Behind an idea ocupadora, there is often a personal story:
I was 13 years old when I arrived in the United States from Bolivia. My first time on a plane was a frightening experience, but I couldn’t wait to hug my mom and to get to know my new dad. My vision of perpetual happiness, open arms and fire works in America came to an end when school started. I didn’t know English. The other students were unfriendly and sometimes mean. I spent months eating lunch alone, sitting on the floor next to my locker. School administrators wanted to keep me back a few years without giving me a chance. At school, everyone thought I would fail.
I felt inferior, unwanted and unwelcome. I quickly grew ashamed about the color of my skin, the language I spoke, and the country I came from.
I know there are children in every part of the country for whom my story is all too familiar, and because of this, I have dedicated myself to creating alternative spaces that foster cultural and social opportunity and to building support systems for immigrant communities.
Fueled by my deep respect and appreciation for immigrants, and with the help of some of the most creative people in East Harlem, New York, I opened an art gallery out of my apartment, ran ESL classes at a church, produced concerts, film festivals, and multidisciplinary performances. I opened Art for Change, a nonprofit art for social change organization, which I handed off the moment we could hire people. I opened a successful cultural Peña, which was closed due to gentrification and the high costs of real estate in New York City. I even moved my family to Mexico in an attempt to start a lending platform aimed at mobilizing diasporas to finance cooperative development in their countries of origin. I created, experimented, succeeded, but also failed. Today, I want to put myself out there once again, with a new dream:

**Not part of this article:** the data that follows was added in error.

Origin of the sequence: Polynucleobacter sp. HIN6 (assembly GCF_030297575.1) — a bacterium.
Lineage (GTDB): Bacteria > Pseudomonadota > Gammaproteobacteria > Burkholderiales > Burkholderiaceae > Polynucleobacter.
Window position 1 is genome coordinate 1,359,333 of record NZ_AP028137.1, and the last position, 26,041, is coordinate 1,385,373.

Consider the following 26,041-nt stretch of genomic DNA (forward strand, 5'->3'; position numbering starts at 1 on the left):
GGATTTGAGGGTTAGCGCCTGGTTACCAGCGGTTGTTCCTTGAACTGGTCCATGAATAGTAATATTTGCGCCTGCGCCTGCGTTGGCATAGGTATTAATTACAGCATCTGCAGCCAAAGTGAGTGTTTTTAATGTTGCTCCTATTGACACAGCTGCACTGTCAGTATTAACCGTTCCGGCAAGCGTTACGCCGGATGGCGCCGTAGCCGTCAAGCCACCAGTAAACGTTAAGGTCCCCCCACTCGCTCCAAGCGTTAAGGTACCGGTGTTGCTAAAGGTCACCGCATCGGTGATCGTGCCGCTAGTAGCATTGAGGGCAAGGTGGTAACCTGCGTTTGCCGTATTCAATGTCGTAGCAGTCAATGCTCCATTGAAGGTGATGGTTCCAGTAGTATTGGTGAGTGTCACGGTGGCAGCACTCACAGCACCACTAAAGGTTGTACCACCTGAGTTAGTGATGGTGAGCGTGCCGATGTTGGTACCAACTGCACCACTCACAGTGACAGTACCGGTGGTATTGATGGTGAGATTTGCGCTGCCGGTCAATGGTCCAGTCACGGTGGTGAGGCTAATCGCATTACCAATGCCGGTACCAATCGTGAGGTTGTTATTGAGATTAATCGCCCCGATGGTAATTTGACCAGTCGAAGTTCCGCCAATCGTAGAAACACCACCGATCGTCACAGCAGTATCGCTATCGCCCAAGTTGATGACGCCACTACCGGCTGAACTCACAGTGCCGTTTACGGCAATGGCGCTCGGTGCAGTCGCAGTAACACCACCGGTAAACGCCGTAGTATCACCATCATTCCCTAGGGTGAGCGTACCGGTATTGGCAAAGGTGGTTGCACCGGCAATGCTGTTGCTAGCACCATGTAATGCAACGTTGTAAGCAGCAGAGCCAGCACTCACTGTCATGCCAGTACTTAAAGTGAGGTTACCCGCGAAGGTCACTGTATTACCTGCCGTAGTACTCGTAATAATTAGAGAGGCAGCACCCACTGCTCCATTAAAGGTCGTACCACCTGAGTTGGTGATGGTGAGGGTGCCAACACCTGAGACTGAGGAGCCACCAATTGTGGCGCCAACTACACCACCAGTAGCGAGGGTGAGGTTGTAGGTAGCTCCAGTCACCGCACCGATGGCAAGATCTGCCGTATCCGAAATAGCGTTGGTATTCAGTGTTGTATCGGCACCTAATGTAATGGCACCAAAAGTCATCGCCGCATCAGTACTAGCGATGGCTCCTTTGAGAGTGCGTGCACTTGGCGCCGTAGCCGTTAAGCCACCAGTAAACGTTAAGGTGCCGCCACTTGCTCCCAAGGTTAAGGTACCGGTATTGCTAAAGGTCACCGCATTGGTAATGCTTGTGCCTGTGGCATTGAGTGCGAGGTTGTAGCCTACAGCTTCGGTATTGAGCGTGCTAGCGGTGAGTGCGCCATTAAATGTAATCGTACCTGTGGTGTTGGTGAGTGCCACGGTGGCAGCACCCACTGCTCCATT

I want to thank all of the people who did give me a chance, who created and built with me, who hired me, who funded me, who always came through. Thank you. We have a pretty good chance at winning the MAssChallenge but even if we don’t, I’m prepared to move mountains so that children, who speak Spanish at home, will never feel ashamed of their language and their culture. I’m certainly in good company: Nathaniel Curtis, Anthony Grate, Leticia Perelstein, Maria Fernanda Garcia Munera, Veronica Olivera, Anna Smukowski, Claudia Peres, Ajoy Basu, Beth Yohai and Oliver Sanchez.
Eliana Godoy Social Impact Strategist 646-240-5986 www.latinosocialinnovation.org http://latinosocialinnovation.org/aaronswartzexhibit/ https://twitter.com/LatSocInnovate http://instagram.com/carlitoseliana https://www.facebook.com/LatinoSocialInnovation http://www.pinterest.com/carlitoseliana/ http://www.pinterest.com/carlitoseliana/